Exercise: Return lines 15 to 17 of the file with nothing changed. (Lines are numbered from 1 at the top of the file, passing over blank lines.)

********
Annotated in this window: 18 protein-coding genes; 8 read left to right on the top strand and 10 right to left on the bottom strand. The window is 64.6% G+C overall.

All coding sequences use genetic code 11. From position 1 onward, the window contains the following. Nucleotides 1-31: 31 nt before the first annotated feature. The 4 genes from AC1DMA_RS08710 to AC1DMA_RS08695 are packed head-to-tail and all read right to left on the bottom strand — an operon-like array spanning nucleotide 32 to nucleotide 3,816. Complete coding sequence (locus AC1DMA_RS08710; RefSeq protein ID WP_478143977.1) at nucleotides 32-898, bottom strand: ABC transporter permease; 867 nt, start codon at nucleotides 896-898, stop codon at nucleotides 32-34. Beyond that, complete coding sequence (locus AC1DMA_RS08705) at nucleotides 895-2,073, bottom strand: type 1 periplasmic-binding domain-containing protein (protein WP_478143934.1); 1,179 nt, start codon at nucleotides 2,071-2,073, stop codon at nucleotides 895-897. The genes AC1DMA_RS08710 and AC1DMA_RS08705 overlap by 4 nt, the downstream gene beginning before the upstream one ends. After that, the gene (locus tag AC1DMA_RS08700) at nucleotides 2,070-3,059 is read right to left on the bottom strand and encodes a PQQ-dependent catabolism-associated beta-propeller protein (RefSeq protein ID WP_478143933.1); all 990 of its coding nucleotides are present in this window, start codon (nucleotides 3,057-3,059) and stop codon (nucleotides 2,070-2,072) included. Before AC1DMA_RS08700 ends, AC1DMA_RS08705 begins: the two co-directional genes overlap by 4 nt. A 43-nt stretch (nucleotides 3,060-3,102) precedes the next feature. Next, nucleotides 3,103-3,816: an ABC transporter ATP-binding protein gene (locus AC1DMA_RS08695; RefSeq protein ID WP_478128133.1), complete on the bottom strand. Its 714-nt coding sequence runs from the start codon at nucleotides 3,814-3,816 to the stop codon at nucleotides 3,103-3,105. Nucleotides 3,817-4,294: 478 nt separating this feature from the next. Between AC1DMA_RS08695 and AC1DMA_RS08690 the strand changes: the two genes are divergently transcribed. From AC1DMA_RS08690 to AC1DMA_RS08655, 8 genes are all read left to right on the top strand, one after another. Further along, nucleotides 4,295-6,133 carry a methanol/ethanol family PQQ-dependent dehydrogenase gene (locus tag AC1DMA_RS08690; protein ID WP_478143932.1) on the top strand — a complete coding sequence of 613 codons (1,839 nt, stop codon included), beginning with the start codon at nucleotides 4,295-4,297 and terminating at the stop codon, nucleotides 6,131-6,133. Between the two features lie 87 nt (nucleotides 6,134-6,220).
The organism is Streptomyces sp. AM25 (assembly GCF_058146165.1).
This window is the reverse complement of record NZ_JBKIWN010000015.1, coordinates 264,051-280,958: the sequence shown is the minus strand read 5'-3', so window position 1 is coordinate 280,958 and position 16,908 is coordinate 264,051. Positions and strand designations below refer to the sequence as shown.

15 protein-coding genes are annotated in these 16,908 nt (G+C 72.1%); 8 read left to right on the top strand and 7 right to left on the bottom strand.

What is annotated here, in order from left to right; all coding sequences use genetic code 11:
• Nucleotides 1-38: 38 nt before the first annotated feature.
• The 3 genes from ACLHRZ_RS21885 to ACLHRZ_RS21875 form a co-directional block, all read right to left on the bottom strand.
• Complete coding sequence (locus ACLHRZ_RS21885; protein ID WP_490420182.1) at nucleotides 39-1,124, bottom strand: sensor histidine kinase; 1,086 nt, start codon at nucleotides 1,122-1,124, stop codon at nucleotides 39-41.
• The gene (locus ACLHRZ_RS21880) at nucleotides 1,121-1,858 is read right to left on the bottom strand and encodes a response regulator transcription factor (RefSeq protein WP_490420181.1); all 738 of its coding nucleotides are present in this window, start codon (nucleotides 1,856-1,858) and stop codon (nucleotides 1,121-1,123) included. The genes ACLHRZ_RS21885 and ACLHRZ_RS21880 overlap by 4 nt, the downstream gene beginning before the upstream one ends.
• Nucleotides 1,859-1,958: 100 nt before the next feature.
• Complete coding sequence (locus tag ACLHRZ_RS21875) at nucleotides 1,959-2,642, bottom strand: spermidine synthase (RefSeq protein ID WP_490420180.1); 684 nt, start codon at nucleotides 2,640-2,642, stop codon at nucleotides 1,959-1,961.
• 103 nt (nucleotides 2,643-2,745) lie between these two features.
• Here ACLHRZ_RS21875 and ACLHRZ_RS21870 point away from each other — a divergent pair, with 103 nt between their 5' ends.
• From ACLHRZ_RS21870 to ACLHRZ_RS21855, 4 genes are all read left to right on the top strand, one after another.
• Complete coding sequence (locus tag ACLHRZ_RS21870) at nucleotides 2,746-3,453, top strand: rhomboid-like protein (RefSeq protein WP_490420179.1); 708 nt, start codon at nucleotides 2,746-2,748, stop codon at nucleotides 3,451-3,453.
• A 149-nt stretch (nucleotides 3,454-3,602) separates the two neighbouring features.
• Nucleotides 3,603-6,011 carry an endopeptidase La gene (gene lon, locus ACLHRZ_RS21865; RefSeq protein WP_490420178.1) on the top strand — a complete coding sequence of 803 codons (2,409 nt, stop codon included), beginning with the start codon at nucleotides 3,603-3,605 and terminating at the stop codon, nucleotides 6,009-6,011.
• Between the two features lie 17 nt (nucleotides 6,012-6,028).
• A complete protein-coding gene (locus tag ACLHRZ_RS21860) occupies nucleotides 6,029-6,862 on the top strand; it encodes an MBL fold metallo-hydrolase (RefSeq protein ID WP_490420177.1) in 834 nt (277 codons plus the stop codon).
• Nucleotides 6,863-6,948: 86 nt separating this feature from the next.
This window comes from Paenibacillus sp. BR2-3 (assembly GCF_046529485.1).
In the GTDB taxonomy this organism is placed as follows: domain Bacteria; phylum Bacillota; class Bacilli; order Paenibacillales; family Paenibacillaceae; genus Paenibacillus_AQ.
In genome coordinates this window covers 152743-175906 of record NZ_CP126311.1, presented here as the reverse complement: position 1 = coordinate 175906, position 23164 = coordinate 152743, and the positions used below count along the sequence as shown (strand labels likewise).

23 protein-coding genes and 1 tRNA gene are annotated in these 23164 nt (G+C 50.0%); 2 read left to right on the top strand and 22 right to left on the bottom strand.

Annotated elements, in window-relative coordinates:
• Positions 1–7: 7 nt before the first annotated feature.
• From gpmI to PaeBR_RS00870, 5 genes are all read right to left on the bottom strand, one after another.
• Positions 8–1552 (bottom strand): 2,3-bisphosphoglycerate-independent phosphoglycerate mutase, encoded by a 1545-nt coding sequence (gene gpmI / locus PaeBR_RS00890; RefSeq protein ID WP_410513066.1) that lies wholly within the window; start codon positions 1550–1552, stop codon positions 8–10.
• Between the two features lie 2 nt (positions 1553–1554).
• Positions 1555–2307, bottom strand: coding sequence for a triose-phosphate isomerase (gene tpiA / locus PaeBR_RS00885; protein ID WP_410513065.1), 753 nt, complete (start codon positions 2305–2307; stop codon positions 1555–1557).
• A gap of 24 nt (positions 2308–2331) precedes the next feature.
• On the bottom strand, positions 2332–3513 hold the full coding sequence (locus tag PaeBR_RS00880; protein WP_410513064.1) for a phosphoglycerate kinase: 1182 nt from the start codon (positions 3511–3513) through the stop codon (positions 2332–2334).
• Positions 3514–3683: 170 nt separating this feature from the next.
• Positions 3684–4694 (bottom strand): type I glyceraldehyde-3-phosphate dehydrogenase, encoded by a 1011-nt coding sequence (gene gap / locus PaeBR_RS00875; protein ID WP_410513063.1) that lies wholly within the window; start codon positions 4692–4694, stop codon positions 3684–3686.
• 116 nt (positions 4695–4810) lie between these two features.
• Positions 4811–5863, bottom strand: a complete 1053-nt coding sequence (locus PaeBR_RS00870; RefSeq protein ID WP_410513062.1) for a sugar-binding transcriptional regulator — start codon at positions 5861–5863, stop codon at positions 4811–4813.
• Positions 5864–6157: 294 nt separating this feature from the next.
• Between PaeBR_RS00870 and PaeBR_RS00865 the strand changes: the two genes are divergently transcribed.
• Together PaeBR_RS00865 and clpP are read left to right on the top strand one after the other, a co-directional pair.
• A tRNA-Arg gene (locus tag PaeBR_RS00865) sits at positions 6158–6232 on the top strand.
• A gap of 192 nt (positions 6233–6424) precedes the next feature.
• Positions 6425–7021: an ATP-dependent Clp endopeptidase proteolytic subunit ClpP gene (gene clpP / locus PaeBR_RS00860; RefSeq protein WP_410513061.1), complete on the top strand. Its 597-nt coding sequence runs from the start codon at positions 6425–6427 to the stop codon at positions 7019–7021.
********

• From ACLHRZ_RS21870 to ACLHRZ_RS21855, 4 genes are all read left to right on the top strand, one after another.
• Complete coding sequence (locus tag ACLHRZ_RS21870) at nucleotides 2,746-3,453, top strand: rhomboid-like protein (RefSeq protein WP_490420179.1); 708 nt, start codon at nucleotides 2,746-2,748, stop codon at nucleotides 3,451-3,453.
• A 149-nt stretch (nucleotides 3,454-3,602) separates the two neighbouring features.